Classics are probably the most challenging genre of books to get into. Some of these books have been around for decades, if not centuries, making them tricky to understand if you’re not familiar with older styles of writing.
Luckily, I’ve curated a list of classics that I think are perfect for the young adult age range and above, making them a great way for anyone to spark their love for the genre.
1. Fahrenheit 451 by Ray Bradbury
Fahrenheit 451 by Ray Bradbury remains a timeless classic in the world of dystopian fiction. It is often introduced to high school students as a part of their English Literature curriculum and always seems to be somebody’s favorite educational read.
Initially published in 1953, Fahrenheit 451 follows the story of Guy Montag, a fireman whose sole job is to burn books. In this society, books have been banned, and anyone found keeping them must face the dire consequences brought on by the firemen.
In a world where people are absorbed in technology and no longer connect with nature or have valuable discussions, Guy knows that something is missing from his life. He begins to steal books from his work, sparking his love for reading and a desire to change the system.
But this society has other plans, and Guy soon realizes just how far he must go to rekindle the world’s love for literature.
2. The Catcher in the Rye by J. D. Salinger
The Catcher in the Rye by J. D. Salinger is another title that withstands the test of time. This book is commonly referred to as one of the greatest works of its era and is known for being one of literature’s most popular coming-of-age novels.
Set in the 1950s, The Catcher in the Rye follows the story of Holden Caulfield, a dissatisfied sixteen year old boy narrating his everyday experiences. His narration follows a series of events that portray his character as morose and eager to find greater meaning in life.
It explores themes of defensive isolation, innocence, and how much it hurts to grow up.
3. The Great Gatsby by F. Scott Fitzgerald
The Great Gatsby by F. Scott Fitzgerald is one of the most beloved works of fiction of all time. This classic is another title that is often studied by high school students and is a great way to ease your way into Classics.
Originally published in 1925, The Great Gatsby follows narrator Nick Carraway as he befriends bewildering millionaire and next-door neighbor Jay Gatsby. Gatsby has spent his life trying to win over Nick’s cousin Daisy using extravagant parties and his own absurd wealth. With an almost numb, sometimes despondent outlook, Nick narrates these events as a newcomer into high society.
An extraordinary tale about life in the jazz age, The Great Gatsby explores themes of destructive human nature, the trials of living in the past, and love long lost.
4. Anne of Green Gables by L.M. Montgomery
Anne of Green Gables is a children’s classic by L.M. Montgomery. However, this title is known to be enjoyed by people of all ages, as it has the ability to move just about any reader. Because it’s written for a younger audience, Anne of Green Gables is an excellent introductory piece to older writing styles.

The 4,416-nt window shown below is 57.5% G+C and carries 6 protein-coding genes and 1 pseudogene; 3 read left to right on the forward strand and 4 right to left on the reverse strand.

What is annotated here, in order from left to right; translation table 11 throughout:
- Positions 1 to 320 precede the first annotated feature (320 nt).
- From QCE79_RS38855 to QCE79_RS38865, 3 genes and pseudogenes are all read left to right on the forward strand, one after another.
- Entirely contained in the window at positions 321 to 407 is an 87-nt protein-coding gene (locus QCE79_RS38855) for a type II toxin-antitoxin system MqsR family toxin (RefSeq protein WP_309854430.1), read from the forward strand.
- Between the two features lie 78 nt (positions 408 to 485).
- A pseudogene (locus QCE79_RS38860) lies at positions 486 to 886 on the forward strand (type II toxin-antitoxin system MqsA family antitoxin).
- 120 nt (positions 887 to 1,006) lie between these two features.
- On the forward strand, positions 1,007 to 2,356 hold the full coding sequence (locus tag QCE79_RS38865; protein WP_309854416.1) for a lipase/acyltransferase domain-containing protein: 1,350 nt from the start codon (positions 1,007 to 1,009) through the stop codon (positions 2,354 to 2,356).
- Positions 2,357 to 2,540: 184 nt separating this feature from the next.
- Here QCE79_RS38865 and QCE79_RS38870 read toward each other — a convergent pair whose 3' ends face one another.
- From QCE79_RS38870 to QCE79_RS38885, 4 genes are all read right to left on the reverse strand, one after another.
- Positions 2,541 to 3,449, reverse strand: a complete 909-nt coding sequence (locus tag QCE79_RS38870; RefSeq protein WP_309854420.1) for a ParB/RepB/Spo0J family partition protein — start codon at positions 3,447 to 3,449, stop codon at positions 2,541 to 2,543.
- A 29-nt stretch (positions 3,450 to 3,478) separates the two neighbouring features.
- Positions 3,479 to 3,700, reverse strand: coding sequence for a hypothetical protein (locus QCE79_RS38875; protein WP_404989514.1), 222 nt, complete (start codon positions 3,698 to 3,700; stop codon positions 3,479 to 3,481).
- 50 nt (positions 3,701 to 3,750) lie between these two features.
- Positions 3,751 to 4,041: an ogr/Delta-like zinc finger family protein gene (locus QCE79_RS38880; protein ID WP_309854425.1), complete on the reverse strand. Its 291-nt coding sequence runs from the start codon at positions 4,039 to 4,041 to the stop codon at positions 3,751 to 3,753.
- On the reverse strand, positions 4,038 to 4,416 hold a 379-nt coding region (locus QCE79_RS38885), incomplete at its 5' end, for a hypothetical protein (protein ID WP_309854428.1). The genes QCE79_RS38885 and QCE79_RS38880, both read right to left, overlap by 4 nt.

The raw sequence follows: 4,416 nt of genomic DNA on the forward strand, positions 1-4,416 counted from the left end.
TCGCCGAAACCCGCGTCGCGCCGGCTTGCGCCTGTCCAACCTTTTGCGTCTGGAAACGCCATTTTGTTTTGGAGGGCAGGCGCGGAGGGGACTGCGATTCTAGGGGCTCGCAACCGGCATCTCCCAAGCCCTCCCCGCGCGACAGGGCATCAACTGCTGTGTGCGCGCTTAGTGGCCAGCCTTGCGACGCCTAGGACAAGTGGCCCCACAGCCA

When siblings Matthew and Marilla Cuthbert attempt to adopt an orphaned boy to help out on their family farm, they are surprised when they are sent a young girl instead. But Anne is no ordinary girl. Talkative, bright, and energetic, Anne is everything girls in this era are taught to suppress. As Matthew and Marilla begin to see beyond Anne’s gender, into her loving character, they agree to let her stay.
In a story filled with both humorous and heart-wrenching prose, Anne of Green Gables explores the beauty of imagination, and the pain that often comes with adolescence.
5. Something Wicked This Way Comes by Ray Bradbury
Something Wicked This Way Comes is a classic dark fantasy book written by Ray Bradbury and initially published in 1962.
The story follows William Halloway and James Nightshade, two thirteen year old boys living in small town Illinois. Life is quiet and slow until one October, when a carnival unexpectedly arrives. There is something strange about this carnival, and Will and James seem to be the only ones who notice that the carnival may not be what it seems.
Filled to the brim with dark magic and thrilling horror, Something Wicked This Way Comes beautifully describes how painful it can be to realize you’re growing older— or to realize that you no longer want to be young. The novel teaches you how to accept who you are and discover what it means to be good along the way.
The genre of classic literature is one of the most rewarding genres to explore. There are so many amazing titles out there, but it can be challenging to know where to begin.
With these 5 YA-friendly books, I hope you can introduce yourself to the genre and fall in love with many more timeless classics to come.